After a long wait, and some algorithm fluctuations considered to be normal, it is official that Google has confirmed that its Penguin 4.0 algorithm update was rolled out as of Sept 23rd 2016.
It has been two years since its last update in 2014. Penguin 3.0 may have only affected less than 1% of US/UK searches, but that calculates to 12 billion queries.
So what can you expect to come with Penguin 4.0? We’ll explain a little later, but first, let’s refresh our memory with what Google Penguin is.
Google first launched the Penguin update in 2012 to catch websites spamming the search results with manipulated links. Why are links important? Google are looking for signals as to how trustworthy your site is; they see links from other sites to yours (inbound or back-link) as a kind of testimonial.
Penguin will track down links that are not organic: those bought or placed for the sole purpose of improving search rankings. Once Google had found bad links, they will then penalise your site and your rankings would start to drop. You would then have to go through the process of disavowing your links. Basically telling Google to ignore them as you didn’t put them there or admitting you realise they are spammy and don’t want anything to do with them anymore. However, a Penguin refresh was needed before seeing any signs of recovery – it was a lengthy process.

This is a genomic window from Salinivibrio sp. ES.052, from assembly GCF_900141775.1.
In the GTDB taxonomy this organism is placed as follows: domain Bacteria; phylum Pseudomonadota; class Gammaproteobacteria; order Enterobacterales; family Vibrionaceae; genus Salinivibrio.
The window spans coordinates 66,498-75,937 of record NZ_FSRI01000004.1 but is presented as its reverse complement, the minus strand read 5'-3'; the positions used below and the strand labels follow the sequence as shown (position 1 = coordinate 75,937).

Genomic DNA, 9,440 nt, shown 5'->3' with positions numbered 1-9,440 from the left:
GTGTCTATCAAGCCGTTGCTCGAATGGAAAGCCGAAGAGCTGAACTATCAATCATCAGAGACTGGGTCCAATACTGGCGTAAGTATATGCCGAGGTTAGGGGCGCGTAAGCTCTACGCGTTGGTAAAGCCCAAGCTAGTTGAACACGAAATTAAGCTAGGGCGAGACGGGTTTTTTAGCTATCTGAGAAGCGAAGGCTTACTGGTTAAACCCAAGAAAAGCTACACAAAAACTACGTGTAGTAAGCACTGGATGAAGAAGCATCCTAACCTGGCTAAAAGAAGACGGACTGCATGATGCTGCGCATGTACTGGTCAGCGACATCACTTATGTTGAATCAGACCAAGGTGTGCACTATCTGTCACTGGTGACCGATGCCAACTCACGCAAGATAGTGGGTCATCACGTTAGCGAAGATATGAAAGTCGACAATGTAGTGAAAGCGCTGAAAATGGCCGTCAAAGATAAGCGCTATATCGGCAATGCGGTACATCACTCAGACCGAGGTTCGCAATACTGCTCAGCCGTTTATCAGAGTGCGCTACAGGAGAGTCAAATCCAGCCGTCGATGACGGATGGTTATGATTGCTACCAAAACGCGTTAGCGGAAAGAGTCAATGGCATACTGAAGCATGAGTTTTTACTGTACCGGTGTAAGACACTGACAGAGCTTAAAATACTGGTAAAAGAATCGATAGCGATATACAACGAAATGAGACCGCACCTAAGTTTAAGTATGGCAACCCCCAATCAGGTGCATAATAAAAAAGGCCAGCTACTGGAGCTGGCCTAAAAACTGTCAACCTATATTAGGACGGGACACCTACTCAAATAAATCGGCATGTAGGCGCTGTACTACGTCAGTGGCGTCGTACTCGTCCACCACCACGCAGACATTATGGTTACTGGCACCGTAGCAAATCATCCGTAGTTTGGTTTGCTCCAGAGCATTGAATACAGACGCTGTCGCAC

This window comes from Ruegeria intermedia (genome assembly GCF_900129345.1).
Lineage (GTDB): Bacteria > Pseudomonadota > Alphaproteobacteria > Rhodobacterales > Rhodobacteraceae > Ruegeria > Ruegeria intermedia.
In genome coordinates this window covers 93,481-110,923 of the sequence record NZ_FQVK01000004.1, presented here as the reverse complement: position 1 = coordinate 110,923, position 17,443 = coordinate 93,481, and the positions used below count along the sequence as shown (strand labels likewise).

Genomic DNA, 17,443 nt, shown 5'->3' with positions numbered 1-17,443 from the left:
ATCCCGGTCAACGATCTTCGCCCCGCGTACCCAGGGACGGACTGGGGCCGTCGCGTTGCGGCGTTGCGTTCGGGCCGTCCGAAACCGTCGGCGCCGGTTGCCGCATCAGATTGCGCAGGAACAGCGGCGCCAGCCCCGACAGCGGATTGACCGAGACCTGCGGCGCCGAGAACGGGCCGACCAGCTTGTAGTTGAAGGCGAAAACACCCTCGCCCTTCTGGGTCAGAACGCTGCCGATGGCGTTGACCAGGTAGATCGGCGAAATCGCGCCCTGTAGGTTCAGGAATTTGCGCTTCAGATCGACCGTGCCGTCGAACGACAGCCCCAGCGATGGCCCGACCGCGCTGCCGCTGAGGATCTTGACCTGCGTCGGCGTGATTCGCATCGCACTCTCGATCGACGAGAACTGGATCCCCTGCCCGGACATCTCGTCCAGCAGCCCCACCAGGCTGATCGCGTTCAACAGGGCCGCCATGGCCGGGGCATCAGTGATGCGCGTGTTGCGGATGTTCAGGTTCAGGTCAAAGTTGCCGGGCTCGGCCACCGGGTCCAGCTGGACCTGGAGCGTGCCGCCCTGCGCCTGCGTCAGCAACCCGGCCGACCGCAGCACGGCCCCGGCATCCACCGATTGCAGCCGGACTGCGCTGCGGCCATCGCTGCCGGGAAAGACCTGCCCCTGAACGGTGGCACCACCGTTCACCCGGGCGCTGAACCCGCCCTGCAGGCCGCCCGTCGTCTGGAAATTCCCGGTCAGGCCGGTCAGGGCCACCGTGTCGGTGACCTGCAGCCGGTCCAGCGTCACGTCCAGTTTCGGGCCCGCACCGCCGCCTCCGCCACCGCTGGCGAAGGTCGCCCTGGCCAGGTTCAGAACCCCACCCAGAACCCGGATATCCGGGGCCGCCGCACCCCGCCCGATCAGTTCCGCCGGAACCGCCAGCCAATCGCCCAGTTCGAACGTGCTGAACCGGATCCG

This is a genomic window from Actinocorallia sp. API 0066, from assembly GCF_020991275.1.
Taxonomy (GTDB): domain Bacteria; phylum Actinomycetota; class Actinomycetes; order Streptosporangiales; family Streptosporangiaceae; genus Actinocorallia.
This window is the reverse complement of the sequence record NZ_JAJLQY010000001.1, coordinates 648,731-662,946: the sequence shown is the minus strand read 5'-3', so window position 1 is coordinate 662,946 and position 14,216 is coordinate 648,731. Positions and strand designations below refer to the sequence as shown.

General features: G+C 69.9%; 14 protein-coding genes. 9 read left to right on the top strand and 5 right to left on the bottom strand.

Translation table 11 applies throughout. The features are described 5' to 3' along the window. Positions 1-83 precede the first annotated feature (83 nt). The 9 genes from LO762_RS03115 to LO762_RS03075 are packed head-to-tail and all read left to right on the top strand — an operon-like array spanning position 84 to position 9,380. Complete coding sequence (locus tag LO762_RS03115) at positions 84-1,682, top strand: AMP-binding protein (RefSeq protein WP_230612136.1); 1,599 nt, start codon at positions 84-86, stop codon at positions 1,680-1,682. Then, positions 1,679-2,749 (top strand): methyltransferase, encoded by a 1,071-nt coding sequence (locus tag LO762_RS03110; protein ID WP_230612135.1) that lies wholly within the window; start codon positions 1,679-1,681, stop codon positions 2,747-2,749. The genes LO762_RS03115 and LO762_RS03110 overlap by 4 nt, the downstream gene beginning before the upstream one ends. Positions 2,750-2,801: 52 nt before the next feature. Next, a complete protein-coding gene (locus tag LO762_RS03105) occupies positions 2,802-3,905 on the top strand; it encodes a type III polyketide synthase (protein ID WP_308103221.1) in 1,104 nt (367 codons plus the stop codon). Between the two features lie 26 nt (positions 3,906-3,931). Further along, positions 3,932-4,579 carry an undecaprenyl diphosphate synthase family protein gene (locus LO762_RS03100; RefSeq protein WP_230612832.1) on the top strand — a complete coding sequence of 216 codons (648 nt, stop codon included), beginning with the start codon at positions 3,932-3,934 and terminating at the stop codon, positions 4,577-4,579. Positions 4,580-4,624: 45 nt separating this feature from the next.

Now, due to Penguin 4.0, the time issue has been addressed.
What to expect from Penguin 4.0
Below, you will see which improvements were among the webmasters’ requests to Google:
Penguin is now real-time
As previously stated, the list of sites affected by Penguin was only periodically refreshed.
Google stated: “Once a webmaster considerably improved their site and its presence on the internet, many of Google’s algorithms would take that into consideration very fast, but others, like Penguin, needed to be refreshed.”
Now, however, Penguin data is refreshed in real time meaning changes are made as soon as the affected page has been re-indexed.
Penguin is now more granular
Penguin now devalues spam by altering the ranking of a page based on spam signals, rather than affecting the ranking of the whole website. So, any penalties will be given to that specific page rather than an entire domain.
Overall this means that link penalty issues are quicker to resolve and are more page specific.
If you have seen your rankings drop since the update then check out our next blog here!